Lee Anderson, the proven conservative who’s cut taxes, slashed spending and balanced budgets. Conservative. Republican. Lee Anderson for Congress.

The Augusta Chronicle takes up some of the charges that Anderson has made, on TV as well as through direct mail:

The mailer, which features “Rick Allen’s Democrat Dream Team” with photos of Charles “Champ” Walker, Barrow and President …

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Your morning jolt: Sam Olens wins speaking role at GOP convention

Attorney General Sam Olens, Mitt Romney’s top elected supporter in the state, was rewarded this morning with a speaking role at this month’s Republican National Convention in Tampa.

His will be the most prominent Georgia face at the four-day launching of the fall presidential campaign. Olens was one of five convention speakers announced by RNC Chairman Reince Priebus. Apparently intended to advertise the diversity of the GOP, they include:

Attorney General Sam Olens at the state Capitol in February. Jason Getz, jgetz@ajc.com.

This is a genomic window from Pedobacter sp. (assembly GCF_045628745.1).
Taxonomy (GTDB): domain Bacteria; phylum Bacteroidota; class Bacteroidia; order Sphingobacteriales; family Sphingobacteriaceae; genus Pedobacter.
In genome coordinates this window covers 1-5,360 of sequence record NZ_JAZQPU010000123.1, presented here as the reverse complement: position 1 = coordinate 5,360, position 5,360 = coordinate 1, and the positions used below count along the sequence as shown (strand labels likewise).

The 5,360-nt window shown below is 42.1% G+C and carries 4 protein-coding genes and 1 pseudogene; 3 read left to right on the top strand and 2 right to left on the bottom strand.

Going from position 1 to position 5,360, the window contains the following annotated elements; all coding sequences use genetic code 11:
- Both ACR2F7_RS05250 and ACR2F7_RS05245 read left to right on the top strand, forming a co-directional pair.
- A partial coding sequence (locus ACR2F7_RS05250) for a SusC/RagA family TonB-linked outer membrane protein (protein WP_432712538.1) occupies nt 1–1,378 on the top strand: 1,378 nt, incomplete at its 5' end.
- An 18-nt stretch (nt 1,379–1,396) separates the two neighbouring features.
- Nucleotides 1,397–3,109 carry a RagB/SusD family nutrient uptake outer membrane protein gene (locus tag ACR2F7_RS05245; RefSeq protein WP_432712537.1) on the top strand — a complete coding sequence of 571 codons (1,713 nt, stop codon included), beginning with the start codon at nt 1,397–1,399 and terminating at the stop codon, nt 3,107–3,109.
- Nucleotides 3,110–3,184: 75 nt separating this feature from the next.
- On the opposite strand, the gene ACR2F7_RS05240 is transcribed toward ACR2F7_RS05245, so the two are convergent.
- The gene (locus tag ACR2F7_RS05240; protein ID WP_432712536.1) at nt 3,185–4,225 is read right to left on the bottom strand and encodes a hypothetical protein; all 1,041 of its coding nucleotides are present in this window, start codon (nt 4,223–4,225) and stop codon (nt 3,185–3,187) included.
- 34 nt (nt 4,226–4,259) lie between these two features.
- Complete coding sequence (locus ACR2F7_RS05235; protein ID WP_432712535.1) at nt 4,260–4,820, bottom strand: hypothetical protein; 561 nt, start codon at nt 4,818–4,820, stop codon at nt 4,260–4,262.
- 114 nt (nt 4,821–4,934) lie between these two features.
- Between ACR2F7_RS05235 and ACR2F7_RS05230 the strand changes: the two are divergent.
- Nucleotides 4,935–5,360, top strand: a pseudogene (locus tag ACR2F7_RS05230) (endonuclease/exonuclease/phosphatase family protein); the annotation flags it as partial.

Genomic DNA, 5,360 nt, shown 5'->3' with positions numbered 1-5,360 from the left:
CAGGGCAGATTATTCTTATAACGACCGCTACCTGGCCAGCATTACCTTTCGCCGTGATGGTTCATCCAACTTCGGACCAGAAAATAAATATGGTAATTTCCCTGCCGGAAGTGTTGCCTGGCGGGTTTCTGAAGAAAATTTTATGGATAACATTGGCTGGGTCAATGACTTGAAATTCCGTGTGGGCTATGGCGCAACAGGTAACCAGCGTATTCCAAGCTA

Attorney General Sam Olens at the state Capitol in February. Jason Getz, jgetz@ajc.com.

– Pam Bondi, Florida’s first female attorney general;

– Ted Cruz, who was Texas’ first Hispanic solicitor general. Cruz just won the Republican nomination for U.S. Senate. Consider this a nod to tea party enthusiasts;

– Luis Fortuño, the first Republican elected governor of Puerto Rico since 1969;

– And Wisconsin Gov. Scott Walker, the first U.S. governor to beat a recall election.

Olens is identified as the former chairman of the Cobb County …

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Moody’s awards metro Atlanta a ‘credit negative’ for TSPLOST failure